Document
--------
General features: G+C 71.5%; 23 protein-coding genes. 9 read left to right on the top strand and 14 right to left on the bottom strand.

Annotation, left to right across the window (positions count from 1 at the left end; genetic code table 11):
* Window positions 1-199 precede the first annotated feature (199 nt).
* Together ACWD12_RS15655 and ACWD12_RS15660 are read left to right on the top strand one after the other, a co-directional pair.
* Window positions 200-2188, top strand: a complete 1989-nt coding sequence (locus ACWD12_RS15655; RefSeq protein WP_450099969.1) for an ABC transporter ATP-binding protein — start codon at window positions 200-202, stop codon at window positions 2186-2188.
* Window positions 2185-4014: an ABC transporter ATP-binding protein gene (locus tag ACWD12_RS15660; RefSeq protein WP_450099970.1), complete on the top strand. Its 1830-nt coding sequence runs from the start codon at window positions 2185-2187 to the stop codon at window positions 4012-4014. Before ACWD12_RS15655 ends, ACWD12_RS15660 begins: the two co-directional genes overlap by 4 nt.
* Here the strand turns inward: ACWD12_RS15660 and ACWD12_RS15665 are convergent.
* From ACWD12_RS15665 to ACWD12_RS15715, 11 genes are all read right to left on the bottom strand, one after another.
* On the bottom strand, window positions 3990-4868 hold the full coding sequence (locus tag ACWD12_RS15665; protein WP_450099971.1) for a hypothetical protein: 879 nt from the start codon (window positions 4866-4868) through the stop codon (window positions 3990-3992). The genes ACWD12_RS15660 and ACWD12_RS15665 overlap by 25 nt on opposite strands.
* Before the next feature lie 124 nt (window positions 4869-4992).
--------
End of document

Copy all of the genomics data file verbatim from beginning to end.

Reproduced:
General features: G+C 71.5%; 23 protein-coding genes. 9 read left to right on the top strand and 14 right to left on the bottom strand.

Annotation, left to right across the window (positions count from 1 at the left end; genetic code table 11):
* Window positions 1-199 precede the first annotated feature (199 nt).
* Together ACWD12_RS15655 and ACWD12_RS15660 are read left to right on the top strand one after the other, a co-directional pair.
* Window positions 200-2188, top strand: a complete 1989-nt coding sequence (locus ACWD12_RS15655; RefSeq protein WP_450099969.1) for an ABC transporter ATP-binding protein — start codon at window positions 200-202, stop codon at window positions 2186-2188.
* Window positions 2185-4014: an ABC transporter ATP-binding protein gene (locus tag ACWD12_RS15660; RefSeq protein WP_450099970.1), complete on the top strand. Its 1830-nt coding sequence runs from the start codon at window positions 2185-2187 to the stop codon at window positions 4012-4014. Before ACWD12_RS15655 ends, ACWD12_RS15660 begins: the two co-directional genes overlap by 4 nt.
* Here the strand turns inward: ACWD12_RS15660 and ACWD12_RS15665 are convergent.
* From ACWD12_RS15665 to ACWD12_RS15715, 11 genes are all read right to left on the bottom strand, one after another.
* On the bottom strand, window positions 3990-4868 hold the full coding sequence (locus tag ACWD12_RS15665; protein WP_450099971.1) for a hypothetical protein: 879 nt from the start codon (window positions 4866-4868) through the stop codon (window positions 3990-3992). The genes ACWD12_RS15660 and ACWD12_RS15665 overlap by 25 nt on opposite strands.
* Before the next feature lie 124 nt (window positions 4869-4992).